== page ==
Stephen Hird – “Build-Your-Own” West Midlands Montage – Critical Rationale
My project began as an exploration into my own photographic interests, as I prepared to find something that would inspire me to create work. I’ve always been interested in the abstract, solid lines, and geometry, as well as creating something new and interesting. I chose to explore the use and creation of planned towns around the country, but as I visited these places and avoided working in Coventry, I found that I wasn’t passionate about the work I was creating. Instead, I was passionate about avoiding them. I realised my dislike for the West Midlands and my home town was the perfect creative force from which to create work.
I began looking at similar projects, and ideas of an ironic and satirical nature. Banksy’s Dismaland (Banksy 2015) was a big inspiration, as well as the work of Martin Parr (Parr 2004) and Maciej Dakowicz (Dakowicz 2012). While experimenting and researching image layering (Bush 2015), I found that I can create some really abstract images by printing on acetate and layering them. This formed the basis of my project, as I began creating a “Do It Yourself” photo book, in which the viewer can create images themselves by layering acetate, that represented my personal opinion on the region, particularly the architecture and re-development. The images are boring and dull, and the physical elements of the work are intentionally difficult to work with, which means there are only a few possible combinations available to create a typically aesthetically pleasing photomontage. I found it important to hand control of the image making over to the user, as I felt this way they could feel my own frustration and disappointment in how the development of this region has progressed. The images are mostly of an architectural nature, as I wanted the user to feel like they were a Town Planner within the region, being stuck with poor resources and options. I intend the work to not have a specific target audience, however a prior knowledge of the area would make the work more relatable.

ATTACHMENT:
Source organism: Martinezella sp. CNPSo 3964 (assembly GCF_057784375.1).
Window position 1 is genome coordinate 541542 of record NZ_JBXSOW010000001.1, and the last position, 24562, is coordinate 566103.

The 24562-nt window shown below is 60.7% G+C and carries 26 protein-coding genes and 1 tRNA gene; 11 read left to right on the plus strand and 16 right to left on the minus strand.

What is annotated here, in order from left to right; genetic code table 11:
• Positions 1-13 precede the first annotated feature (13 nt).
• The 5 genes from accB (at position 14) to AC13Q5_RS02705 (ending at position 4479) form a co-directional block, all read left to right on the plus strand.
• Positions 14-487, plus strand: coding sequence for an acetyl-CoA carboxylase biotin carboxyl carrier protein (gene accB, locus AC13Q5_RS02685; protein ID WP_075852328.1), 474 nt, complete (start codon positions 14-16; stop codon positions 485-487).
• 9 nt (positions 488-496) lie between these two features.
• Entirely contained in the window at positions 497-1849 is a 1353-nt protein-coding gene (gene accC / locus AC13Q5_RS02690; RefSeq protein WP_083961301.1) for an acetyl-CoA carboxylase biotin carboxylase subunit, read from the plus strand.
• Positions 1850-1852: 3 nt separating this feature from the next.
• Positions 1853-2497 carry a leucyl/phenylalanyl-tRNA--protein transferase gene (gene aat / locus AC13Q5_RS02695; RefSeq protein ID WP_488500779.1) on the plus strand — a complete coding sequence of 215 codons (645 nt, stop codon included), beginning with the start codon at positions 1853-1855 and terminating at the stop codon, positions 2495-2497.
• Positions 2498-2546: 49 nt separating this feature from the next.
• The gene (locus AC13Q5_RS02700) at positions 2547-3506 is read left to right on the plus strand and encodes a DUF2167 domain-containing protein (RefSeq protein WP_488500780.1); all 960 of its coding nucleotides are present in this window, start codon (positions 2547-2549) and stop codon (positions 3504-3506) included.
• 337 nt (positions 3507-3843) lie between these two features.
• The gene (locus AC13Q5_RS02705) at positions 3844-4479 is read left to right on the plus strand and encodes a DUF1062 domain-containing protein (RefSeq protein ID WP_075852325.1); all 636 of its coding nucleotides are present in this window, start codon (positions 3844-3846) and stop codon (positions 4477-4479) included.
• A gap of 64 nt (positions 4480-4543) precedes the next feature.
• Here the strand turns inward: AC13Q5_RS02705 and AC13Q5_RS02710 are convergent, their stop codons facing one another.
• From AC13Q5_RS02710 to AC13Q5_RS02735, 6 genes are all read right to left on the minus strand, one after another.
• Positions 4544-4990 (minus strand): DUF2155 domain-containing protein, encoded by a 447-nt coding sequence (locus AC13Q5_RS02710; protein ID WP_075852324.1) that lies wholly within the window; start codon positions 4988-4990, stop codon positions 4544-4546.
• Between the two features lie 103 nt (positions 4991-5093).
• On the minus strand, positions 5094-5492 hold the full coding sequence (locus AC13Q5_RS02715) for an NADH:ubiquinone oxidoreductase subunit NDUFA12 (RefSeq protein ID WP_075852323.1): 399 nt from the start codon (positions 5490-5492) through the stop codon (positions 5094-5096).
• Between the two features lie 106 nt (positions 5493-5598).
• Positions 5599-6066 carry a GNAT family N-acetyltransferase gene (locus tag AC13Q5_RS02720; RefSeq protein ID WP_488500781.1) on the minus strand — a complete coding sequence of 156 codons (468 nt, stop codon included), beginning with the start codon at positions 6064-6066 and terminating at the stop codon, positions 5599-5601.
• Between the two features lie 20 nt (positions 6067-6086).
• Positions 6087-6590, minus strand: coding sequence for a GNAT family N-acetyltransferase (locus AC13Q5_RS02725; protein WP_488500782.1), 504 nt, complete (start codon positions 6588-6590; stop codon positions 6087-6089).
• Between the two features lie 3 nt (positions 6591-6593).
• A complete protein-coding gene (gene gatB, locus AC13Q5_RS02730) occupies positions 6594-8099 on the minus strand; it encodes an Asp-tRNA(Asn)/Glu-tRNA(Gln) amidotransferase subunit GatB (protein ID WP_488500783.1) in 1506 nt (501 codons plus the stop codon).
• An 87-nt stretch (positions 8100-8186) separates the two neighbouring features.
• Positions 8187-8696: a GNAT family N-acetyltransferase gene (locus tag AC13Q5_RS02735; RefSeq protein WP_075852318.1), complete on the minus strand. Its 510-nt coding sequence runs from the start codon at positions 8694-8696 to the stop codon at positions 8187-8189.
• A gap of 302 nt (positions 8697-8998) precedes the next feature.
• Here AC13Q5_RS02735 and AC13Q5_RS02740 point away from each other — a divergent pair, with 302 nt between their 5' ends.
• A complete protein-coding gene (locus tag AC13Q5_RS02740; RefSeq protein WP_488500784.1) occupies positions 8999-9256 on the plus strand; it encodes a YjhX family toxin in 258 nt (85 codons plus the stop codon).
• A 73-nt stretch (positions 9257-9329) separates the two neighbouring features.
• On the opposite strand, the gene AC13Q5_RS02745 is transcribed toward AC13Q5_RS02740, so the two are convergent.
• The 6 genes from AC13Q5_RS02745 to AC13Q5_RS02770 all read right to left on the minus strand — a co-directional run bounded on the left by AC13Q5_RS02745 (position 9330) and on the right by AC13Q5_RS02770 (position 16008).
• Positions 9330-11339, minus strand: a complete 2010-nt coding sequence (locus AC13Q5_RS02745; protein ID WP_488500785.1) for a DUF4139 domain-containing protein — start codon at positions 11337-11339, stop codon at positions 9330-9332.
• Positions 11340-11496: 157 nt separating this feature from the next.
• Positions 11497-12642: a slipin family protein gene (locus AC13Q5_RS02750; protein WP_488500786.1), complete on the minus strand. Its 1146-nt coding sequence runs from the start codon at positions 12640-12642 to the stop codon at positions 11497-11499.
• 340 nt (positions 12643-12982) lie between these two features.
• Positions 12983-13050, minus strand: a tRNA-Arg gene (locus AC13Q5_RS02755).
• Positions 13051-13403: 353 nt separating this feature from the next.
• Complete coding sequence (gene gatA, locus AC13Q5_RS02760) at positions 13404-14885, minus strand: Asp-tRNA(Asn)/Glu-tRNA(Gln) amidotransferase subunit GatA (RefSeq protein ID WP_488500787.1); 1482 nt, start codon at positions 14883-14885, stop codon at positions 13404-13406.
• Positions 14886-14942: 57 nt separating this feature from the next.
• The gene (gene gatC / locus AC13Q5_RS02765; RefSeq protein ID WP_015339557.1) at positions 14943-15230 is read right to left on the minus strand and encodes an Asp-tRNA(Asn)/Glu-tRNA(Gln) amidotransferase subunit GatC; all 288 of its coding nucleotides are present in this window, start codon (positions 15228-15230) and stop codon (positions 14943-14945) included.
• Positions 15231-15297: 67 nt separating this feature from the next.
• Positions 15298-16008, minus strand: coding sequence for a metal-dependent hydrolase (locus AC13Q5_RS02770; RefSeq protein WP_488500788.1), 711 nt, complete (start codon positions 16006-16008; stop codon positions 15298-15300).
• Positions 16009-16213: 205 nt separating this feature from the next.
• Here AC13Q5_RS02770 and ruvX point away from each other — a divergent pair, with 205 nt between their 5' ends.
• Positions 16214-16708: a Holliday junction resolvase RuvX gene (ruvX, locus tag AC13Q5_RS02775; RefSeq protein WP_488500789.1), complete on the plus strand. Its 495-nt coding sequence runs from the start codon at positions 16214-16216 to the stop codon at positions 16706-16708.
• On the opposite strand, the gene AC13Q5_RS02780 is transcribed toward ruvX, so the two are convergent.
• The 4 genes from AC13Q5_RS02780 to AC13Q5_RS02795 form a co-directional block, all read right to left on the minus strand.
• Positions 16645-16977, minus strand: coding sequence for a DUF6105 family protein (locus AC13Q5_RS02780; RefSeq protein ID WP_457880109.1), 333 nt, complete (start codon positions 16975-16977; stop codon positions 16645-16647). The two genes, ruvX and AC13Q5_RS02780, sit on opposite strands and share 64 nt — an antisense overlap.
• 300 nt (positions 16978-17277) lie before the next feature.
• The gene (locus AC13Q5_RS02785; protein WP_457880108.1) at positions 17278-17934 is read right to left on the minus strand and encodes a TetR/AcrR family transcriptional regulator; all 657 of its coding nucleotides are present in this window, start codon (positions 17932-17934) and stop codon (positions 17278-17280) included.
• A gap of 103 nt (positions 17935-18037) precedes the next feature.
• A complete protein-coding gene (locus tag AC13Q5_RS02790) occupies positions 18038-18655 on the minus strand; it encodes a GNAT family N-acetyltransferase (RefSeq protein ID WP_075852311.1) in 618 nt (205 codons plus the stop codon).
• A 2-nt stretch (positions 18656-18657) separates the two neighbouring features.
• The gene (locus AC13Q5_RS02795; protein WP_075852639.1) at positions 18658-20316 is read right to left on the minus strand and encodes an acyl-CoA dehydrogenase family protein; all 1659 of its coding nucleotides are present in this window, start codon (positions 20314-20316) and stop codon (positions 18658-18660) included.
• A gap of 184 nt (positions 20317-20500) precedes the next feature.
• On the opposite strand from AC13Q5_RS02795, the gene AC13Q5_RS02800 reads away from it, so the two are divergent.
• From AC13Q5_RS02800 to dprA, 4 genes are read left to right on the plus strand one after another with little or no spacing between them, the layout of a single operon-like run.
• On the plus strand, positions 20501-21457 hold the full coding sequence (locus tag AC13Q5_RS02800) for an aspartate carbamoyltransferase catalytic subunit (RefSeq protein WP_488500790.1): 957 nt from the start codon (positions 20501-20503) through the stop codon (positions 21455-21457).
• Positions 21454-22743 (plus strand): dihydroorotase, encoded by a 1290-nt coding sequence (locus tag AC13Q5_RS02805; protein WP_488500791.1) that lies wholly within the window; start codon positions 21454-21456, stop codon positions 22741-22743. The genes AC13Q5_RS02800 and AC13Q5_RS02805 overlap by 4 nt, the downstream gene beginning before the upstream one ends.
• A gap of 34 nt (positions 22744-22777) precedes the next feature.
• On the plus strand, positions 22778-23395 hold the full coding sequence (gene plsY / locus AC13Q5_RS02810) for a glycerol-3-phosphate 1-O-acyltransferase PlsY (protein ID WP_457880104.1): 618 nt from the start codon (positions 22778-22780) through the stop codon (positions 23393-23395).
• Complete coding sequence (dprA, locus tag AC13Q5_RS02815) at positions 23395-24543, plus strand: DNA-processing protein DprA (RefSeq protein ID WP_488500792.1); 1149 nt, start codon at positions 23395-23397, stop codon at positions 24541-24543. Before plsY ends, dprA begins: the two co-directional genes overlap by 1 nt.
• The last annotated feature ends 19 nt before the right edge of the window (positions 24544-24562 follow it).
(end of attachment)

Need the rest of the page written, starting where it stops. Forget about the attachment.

I created a light-box within an old book, and made the project into a portable guide, that would be too cumbersome to carry around, again playing on irony and satire. The book I have chosen is oversized and chunky, which is perfect to represent this idea. It’s also a play on the idea of ‘book burning’, and the fact that I’ve used a book from 1930’s Germany is a great way to demonstrate this, with the rustic nature of the book really reflecting the image I have of the West Midlands. After some deliberation, I expanded the project to include a permanent fixture, and have the book as an extension of this. I created a glossy guide-book to instruct the viewer on how to create their images, which is contained within the old book along with a portable light-box. This created a ‘kit’ that could be carried with the user, and the text within the guide-book helps to demonstrate the ironic nature of the project. In an installation setting, a professional lightbox is available on which to create the images, and an instant camera and tracing paper so that the user can create a souvenir to take away with them. The use of these outdated methods of image creation really compliment the feeling of the piece as a whole.
Banksy. (2015) Dismaland. Self Published
Parr, M. (2004) Think of England, 2nd. Edition. London: Phaidon Press Limited
Dakowicz, M. (2012) Cardiff After Dark. London: Thames & Hudson
Bush, L. (2015) Metropole. Self Published